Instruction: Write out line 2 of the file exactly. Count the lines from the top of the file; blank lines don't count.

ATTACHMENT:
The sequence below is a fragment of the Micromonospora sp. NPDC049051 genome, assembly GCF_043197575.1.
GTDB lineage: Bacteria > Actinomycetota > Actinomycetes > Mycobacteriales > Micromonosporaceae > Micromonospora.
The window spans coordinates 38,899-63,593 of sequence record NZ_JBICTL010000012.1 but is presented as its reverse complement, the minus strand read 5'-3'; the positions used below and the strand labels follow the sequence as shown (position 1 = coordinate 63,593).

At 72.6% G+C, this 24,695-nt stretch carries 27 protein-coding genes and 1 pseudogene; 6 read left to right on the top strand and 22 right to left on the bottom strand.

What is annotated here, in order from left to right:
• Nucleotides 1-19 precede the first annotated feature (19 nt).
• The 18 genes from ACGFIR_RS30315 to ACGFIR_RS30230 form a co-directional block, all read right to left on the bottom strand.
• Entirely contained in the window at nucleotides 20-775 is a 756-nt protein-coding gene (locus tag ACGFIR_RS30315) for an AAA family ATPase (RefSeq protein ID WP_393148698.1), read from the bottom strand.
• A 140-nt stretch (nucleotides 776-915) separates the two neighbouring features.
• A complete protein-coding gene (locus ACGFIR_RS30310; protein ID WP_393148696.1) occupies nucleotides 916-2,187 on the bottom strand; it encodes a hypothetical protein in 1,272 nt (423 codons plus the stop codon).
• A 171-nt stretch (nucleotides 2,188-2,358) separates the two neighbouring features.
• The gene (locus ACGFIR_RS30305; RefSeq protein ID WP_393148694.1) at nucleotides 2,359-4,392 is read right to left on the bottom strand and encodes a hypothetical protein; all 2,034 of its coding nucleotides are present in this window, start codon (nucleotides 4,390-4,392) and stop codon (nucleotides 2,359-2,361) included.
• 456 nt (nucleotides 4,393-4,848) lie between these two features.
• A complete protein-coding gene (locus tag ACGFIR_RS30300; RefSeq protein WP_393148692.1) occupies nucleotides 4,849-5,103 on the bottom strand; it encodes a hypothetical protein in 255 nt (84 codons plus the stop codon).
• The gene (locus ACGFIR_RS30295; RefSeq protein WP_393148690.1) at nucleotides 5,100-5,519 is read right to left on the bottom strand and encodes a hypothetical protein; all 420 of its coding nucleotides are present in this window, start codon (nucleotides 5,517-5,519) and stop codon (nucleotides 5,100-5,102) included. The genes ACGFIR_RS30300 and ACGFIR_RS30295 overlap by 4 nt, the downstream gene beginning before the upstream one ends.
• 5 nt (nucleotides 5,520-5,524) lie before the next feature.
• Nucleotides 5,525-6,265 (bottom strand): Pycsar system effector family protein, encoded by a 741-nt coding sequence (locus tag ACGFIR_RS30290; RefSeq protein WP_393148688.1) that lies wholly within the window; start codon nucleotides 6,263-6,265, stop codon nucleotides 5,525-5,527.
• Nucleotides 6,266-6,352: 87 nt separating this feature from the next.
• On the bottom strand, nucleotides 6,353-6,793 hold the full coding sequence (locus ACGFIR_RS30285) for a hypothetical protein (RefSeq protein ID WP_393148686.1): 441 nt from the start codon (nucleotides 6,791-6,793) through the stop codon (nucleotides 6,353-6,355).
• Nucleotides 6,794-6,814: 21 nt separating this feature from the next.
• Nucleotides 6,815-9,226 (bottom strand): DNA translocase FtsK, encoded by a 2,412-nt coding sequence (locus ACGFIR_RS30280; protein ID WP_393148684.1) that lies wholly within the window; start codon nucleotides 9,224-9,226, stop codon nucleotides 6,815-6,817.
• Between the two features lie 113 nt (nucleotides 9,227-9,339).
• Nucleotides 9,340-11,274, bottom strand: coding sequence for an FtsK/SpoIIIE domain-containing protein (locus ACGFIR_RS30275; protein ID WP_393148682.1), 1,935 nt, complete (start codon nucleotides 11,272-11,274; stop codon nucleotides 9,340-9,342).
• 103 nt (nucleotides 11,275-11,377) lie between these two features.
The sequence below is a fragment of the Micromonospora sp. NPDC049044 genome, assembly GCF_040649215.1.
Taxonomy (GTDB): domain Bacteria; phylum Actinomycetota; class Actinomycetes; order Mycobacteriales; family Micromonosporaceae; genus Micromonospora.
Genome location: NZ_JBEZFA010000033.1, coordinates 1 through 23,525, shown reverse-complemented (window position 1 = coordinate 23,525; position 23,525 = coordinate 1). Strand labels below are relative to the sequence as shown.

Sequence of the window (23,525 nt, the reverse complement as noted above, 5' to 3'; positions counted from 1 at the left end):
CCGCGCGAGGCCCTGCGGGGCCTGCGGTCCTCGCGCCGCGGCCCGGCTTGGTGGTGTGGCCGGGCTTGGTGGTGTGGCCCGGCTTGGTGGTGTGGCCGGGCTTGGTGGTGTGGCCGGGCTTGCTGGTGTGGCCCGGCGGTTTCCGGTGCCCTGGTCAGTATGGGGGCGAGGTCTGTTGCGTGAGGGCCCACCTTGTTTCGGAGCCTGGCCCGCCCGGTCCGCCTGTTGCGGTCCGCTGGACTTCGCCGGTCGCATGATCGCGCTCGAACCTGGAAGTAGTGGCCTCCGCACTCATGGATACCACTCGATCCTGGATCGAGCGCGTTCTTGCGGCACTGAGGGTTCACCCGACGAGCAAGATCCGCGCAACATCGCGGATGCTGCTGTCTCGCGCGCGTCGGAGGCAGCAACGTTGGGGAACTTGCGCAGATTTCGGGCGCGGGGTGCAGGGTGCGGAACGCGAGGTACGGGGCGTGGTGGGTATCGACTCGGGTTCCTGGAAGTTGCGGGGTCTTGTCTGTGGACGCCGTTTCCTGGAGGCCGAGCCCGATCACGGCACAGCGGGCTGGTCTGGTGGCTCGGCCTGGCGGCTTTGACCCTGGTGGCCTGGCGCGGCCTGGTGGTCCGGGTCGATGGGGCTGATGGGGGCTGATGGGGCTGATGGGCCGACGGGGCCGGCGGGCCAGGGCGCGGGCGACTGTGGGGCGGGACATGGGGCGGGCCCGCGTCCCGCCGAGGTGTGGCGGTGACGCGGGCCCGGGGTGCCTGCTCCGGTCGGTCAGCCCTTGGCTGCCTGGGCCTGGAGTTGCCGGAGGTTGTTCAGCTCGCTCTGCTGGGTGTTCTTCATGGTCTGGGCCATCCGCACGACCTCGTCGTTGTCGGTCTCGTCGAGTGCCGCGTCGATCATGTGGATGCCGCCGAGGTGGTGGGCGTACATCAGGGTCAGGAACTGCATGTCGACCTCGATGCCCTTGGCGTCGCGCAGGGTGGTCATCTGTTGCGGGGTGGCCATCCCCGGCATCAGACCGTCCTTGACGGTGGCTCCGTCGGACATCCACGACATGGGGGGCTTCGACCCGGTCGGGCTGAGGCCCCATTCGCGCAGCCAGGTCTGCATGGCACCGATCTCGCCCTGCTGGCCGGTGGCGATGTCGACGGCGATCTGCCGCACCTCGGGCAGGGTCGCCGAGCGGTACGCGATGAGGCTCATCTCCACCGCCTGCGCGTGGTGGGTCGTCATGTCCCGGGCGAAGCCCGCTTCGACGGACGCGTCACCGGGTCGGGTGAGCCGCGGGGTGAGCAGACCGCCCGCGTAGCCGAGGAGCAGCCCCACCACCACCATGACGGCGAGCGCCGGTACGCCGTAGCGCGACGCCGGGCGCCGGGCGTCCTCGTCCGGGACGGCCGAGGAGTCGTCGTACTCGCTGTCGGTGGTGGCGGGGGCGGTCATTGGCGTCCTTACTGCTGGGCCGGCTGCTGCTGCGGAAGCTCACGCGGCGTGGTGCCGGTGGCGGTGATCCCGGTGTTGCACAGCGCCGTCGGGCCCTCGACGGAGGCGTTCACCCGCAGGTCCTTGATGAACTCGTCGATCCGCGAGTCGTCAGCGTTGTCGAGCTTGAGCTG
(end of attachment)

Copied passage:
GTDB lineage: Bacteria > Actinomycetota > Actinomycetes > Mycobacteriales > Micromonosporaceae > Micromonospora.